The childish enthusiasm of his early movies serves Waititi well in portraying a society with distorted values. Choosing to place a child at the center of the movie, a child whose main sin is being naïve, allows the director to paint the boundaries between good and evil through an incessant dissonance. With humor that ranges from dry restraint to exaggerated nonsense, the main narrative tool is the abyss that opens up between what is said and seen on the screen and what viewers know about Nazi atrocities. The precise cinematography by Mihai Malaimare helps build a fantastical, rich and colorful world of a child who, like any child, is incapable of understanding his world and its implications. For him, a building destroyed by shelling can also be a playground. It’s a blurry space that includes Jojo’s partial and limited grasp on reality. He completes his understanding by applying his wild imagination.

Indeed, more than a satire on Nazis, “Jojo Rabbit” follows the patterns of a coming-of-age film, which in its emotional and visual world is more reminiscent of Wes Anderson’s “Moonrise Kingdom” than “The Great Dictator.” Jojo’s coming of age is largely an internal process that shakes up his world through the dialogue with Hitler, who is actually an extension of his subconscious. This infantilism serves him as a defensive wall. However, as for any child, the real world often breaches this wall and reality comes alive, bleeding and scarring. When this happens, the surrealist atmosphere suddenly shatters, charging the film with dramatic and perturbing content. Davis is one of the best child actors to appear on-screen in many years, skillfully expressing the range of emotions required of him.

Even though the imaginary Hitler takes center stage, two other relationships give the film its symbolic significance. The cat-and-mouse game he plays with Elsa is the central axis of Jojo’s life. Here, too, the child’s perspective sets the tone, and as their relationship builds, so do the cracks between him and his society’s values. However, this axis is also the movie’s weak point, since the character of the Jewish girl does not have the depth given to the protagonist and his mother. McKenzie can’t compensate for this with her talent, and it’s fascinating to watch how the young Davis carries each scene on his shoulders. And yet, the chemistry between these two achieves its purpose, also providing one of the most moving endings seen this year.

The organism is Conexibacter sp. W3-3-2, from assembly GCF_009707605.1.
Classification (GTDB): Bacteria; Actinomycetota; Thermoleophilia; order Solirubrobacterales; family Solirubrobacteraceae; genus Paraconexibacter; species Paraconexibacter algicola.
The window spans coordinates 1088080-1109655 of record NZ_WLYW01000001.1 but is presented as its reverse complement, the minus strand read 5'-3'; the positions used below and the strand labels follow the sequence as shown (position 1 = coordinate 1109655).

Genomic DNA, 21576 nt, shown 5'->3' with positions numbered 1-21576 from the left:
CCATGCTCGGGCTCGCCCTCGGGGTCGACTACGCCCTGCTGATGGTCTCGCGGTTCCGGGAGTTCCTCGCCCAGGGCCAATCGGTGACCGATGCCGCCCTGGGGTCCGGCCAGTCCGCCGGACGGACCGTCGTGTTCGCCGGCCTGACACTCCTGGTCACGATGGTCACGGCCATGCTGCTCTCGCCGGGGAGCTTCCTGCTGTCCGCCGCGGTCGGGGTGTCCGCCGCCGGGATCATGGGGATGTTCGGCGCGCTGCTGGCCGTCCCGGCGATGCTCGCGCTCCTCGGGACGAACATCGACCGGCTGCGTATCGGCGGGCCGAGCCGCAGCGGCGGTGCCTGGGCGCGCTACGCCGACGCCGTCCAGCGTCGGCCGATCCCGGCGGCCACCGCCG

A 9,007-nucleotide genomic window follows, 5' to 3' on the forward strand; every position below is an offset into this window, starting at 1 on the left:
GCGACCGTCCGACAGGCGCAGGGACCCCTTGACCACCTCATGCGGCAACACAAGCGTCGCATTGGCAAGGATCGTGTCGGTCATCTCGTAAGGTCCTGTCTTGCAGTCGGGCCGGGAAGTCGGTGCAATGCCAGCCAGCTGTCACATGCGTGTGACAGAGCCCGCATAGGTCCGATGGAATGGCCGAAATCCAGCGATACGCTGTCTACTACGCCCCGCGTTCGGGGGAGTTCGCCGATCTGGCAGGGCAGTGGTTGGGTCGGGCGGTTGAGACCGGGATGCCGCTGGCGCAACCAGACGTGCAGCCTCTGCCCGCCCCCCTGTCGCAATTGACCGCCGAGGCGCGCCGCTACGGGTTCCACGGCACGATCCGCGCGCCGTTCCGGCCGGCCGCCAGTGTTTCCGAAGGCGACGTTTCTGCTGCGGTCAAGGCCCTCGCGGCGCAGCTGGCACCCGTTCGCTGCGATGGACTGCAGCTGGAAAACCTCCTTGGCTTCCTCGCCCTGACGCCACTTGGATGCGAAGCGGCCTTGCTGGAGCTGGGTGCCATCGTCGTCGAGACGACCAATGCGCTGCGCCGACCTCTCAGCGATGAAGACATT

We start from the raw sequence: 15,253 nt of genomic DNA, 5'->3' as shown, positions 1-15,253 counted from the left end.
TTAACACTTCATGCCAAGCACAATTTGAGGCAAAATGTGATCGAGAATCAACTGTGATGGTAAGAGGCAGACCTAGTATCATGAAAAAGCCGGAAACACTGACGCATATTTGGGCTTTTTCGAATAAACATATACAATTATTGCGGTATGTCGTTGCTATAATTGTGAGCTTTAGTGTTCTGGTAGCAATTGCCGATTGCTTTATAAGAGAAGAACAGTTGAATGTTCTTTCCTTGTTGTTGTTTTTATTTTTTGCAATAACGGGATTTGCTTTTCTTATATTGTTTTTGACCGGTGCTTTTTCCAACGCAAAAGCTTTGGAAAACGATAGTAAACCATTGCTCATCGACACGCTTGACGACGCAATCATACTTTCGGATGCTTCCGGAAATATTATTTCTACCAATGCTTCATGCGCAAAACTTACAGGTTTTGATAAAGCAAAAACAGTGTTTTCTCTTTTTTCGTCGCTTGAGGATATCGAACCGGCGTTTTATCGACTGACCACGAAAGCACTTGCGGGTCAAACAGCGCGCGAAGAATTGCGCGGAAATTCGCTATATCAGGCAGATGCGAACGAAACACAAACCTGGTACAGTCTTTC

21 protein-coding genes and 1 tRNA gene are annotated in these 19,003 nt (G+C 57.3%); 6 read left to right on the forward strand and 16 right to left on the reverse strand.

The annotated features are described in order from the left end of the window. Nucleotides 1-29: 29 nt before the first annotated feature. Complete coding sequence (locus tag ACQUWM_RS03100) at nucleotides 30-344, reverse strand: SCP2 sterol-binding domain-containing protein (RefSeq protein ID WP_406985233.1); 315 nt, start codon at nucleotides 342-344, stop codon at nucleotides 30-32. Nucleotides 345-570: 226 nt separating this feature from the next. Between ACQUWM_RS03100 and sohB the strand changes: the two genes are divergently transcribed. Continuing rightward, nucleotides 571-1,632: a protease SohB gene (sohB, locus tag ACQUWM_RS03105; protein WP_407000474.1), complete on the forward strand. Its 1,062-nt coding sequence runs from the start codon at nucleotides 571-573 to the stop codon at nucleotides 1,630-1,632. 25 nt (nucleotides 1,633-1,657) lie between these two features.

Scarlett Johansson, left, and Roman Griffin Davis in a scene from the WWII satirical film 'Jojo Rabbit.'
Larry Horricks / Fox Searchlight Pictures / AP

Jojo’s relationship with his mother provides the emotional anchor of the film, as well as its most beautiful moments. Rosie’s distress is well grounded in its time and place, but with Waititi’s script and Johansson’s acting, the mother’s dilemma acquires a powerful emotional charge that turns it into something universal and timeless. Johansson, in an excellent appearance, lives the intolerable tension of a merciful mother who’s forced to witness how a regime that stands for everything she opposes is reshaping her son.

This helplessness has a gender-related dimension: Rosie is a single mother living in an extremely patriarchal world which has deprived her of any authority. This indirectly sheds light on the character of Hitler as an expression of Jojo’s wish for a real father. Waititi already addressed the topic of a young boy and his imaginary friend – in that case Michael Jackson – in his movie “Boy,” where the friend was meant to compensate for the absence of a real father. Here, too, the boy’s imagination hits a glass ceiling: His mind can’t really meet his needs; it can only reflect his emotions. When he’s happy, Hitler is happy with him. When he’s beset by uncertainty, Hitler becomes an anxiety attack with a mustache. In either case, he’s not a real substitute for what’s missing at home.

With such a bizarre starting point and such wild humor, it’s surprising that “Jojo Rabbit” is ultimately almost a standard coming-of-age movie. Although Jojo is a Nazi, he expresses the growing pains of any boy or youth who discovers cracks in the perception of reality he acquires at school. In some respect, this is a step backward for the director, whose entry into Hollywood made him more restrained and less bold in comparison to his past films. However, the empathy, humanity and charming childishness that characterize Waititi’s films have not disappeared. With “Jojo Rabbit,” too, he proves to be one of the most intriguing creators to follow in contemporary filmmaking.

From left: Thomasin McKenzie, Roman Griffin Davis, and Taika Waititi in a scene from 'Jojo Rabbit.'
Kimberley French/AP

“Jojo Rabbit.” Directing and screenplay: Taika Waititi; Photography: Mihai Malaimare; Actors: Roman Griffin Davis, Taika Waititi, Scarlett Johansson, Thomasin McKenzie, Sam Rockwell, Rebel Wilson. 108 minutes.